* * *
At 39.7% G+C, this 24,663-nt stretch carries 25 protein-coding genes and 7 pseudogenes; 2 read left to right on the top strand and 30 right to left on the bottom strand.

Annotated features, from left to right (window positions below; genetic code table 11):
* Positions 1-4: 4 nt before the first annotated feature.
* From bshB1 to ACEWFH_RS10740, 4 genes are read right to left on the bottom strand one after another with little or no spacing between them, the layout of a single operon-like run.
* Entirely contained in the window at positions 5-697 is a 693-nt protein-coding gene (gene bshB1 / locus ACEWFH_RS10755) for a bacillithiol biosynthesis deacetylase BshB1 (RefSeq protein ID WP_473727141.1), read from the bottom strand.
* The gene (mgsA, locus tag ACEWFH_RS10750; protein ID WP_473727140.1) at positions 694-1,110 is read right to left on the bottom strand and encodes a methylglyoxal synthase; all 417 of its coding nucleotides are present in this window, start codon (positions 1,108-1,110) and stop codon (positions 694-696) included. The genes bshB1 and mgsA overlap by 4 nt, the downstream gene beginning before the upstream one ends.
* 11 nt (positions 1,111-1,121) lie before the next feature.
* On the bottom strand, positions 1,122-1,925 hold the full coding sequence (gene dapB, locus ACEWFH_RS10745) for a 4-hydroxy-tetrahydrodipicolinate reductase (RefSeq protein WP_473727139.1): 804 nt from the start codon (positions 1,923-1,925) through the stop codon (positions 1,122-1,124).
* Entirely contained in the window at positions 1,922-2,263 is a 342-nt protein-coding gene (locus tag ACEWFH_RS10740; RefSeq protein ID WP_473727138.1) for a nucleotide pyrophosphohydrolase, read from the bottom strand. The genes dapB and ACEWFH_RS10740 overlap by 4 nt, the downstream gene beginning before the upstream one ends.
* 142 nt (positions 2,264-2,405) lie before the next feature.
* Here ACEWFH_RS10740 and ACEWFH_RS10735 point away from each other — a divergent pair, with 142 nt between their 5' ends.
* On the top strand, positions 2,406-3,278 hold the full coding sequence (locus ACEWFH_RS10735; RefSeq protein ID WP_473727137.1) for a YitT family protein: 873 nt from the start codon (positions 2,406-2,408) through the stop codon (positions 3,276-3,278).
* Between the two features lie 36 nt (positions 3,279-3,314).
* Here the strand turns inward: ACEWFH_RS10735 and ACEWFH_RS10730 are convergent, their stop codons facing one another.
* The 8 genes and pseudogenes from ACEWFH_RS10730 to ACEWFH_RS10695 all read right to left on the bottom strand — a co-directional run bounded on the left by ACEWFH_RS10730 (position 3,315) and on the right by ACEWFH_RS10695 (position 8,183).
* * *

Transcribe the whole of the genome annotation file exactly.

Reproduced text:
At 39.7% G+C, this 24,663-nt stretch carries 25 protein-coding genes and 7 pseudogenes; 2 read left to right on the top strand and 30 right to left on the bottom strand.

Annotated features, from left to right (window positions below; genetic code table 11):
* Positions 1-4: 4 nt before the first annotated feature.
* From bshB1 to ACEWFH_RS10740, 4 genes are read right to left on the bottom strand one after another with little or no spacing between them, the layout of a single operon-like run.
* Entirely contained in the window at positions 5-697 is a 693-nt protein-coding gene (gene bshB1 / locus ACEWFH_RS10755) for a bacillithiol biosynthesis deacetylase BshB1 (RefSeq protein ID WP_473727141.1), read from the bottom strand.
* The gene (mgsA, locus tag ACEWFH_RS10750; protein ID WP_473727140.1) at positions 694-1,110 is read right to left on the bottom strand and encodes a methylglyoxal synthase; all 417 of its coding nucleotides are present in this window, start codon (positions 1,108-1,110) and stop codon (positions 694-696) included. The genes bshB1 and mgsA overlap by 4 nt, the downstream gene beginning before the upstream one ends.
* 11 nt (positions 1,111-1,121) lie before the next feature.
* On the bottom strand, positions 1,122-1,925 hold the full coding sequence (gene dapB, locus ACEWFH_RS10745) for a 4-hydroxy-tetrahydrodipicolinate reductase (RefSeq protein WP_473727139.1): 804 nt from the start codon (positions 1,923-1,925) through the stop codon (positions 1,122-1,124).
* Entirely contained in the window at positions 1,922-2,263 is a 342-nt protein-coding gene (locus tag ACEWFH_RS10740; RefSeq protein ID WP_473727138.1) for a nucleotide pyrophosphohydrolase, read from the bottom strand. The genes dapB and ACEWFH_RS10740 overlap by 4 nt, the downstream gene beginning before the upstream one ends.
* 142 nt (positions 2,264-2,405) lie before the next feature.
* Here ACEWFH_RS10740 and ACEWFH_RS10735 point away from each other — a divergent pair, with 142 nt between their 5' ends.
* On the top strand, positions 2,406-3,278 hold the full coding sequence (locus ACEWFH_RS10735; RefSeq protein ID WP_473727137.1) for a YitT family protein: 873 nt from the start codon (positions 2,406-2,408) through the stop codon (positions 3,276-3,278).
* Between the two features lie 36 nt (positions 3,279-3,314).
* Here the strand turns inward: ACEWFH_RS10735 and ACEWFH_RS10730 are convergent, their stop codons facing one another.
* The 8 genes and pseudogenes from ACEWFH_RS10730 to ACEWFH_RS10695 all read right to left on the bottom strand — a co-directional run bounded on the left by ACEWFH_RS10730 (position 3,315) and on the right by ACEWFH_RS10695 (position 8,183).